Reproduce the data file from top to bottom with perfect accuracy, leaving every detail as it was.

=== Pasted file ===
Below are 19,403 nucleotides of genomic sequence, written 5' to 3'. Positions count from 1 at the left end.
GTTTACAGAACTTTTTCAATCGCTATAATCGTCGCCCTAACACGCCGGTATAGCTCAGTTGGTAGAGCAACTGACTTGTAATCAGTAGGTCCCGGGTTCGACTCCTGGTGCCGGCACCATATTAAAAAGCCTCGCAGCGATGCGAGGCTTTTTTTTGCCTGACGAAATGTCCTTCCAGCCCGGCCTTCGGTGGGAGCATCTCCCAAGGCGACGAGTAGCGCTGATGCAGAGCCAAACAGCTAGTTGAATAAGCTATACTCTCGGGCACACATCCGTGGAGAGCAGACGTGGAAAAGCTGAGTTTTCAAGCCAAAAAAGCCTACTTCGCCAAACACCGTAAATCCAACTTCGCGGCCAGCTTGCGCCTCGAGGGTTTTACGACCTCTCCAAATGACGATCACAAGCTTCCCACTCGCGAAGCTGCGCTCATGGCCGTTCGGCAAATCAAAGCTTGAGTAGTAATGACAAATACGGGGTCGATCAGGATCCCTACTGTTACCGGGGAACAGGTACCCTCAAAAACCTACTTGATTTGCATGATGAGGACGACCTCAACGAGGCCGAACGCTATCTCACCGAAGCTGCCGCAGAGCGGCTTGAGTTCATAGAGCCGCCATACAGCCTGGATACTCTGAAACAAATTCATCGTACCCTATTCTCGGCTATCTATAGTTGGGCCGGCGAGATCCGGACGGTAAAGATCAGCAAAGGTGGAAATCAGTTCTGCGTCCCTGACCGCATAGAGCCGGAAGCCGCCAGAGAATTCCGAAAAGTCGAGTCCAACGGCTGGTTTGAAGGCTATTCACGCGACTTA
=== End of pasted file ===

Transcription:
Below are 19,403 nucleotides of genomic sequence, written 5' to 3'. Positions count from 1 at the left end.
GTTTACAGAACTTTTTCAATCGCTATAATCGTCGCCCTAACACGCCGGTATAGCTCAGTTGGTAGAGCAACTGACTTGTAATCAGTAGGTCCCGGGTTCGACTCCTGGTGCCGGCACCATATTAAAAAGCCTCGCAGCGATGCGAGGCTTTTTTTTGCCTGACGAAATGTCCTTCCAGCCCGGCCTTCGGTGGGAGCATCTCCCAAGGCGACGAGTAGCGCTGATGCAGAGCCAAACAGCTAGTTGAATAAGCTATACTCTCGGGCACACATCCGTGGAGAGCAGACGTGGAAAAGCTGAGTTTTCAAGCCAAAAAAGCCTACTTCGCCAAACACCGTAAATCCAACTTCGCGGCCAGCTTGCGCCTCGAGGGTTTTACGACCTCTCCAAATGACGATCACAAGCTTCCCACTCGCGAAGCTGCGCTCATGGCCGTTCGGCAAATCAAAGCTTGAGTAGTAATGACAAATACGGGGTCGATCAGGATCCCTACTGTTACCGGGGAACAGGTACCCTCAAAAACCTACTTGATTTGCATGATGAGGACGACCTCAACGAGGCCGAACGCTATCTCACCGAAGCTGCCGCAGAGCGGCTTGAGTTCATAGAGCCGCCATACAGCCTGGATACTCTGAAACAAATTCATCGTACCCTATTCTCGGCTATCTATAGTTGGGCCGGCGAGATCCGGACGGTAAAGATCAGCAAAGGTGGAAATCAGTTCTGCGTCCCTGACCGCATAGAGCCGGAAGCCGCCAGAGAATTCCGAAAAGTCGAGTCCAACGGCTGGTTTGAAGGCTATTCACGCGACTTA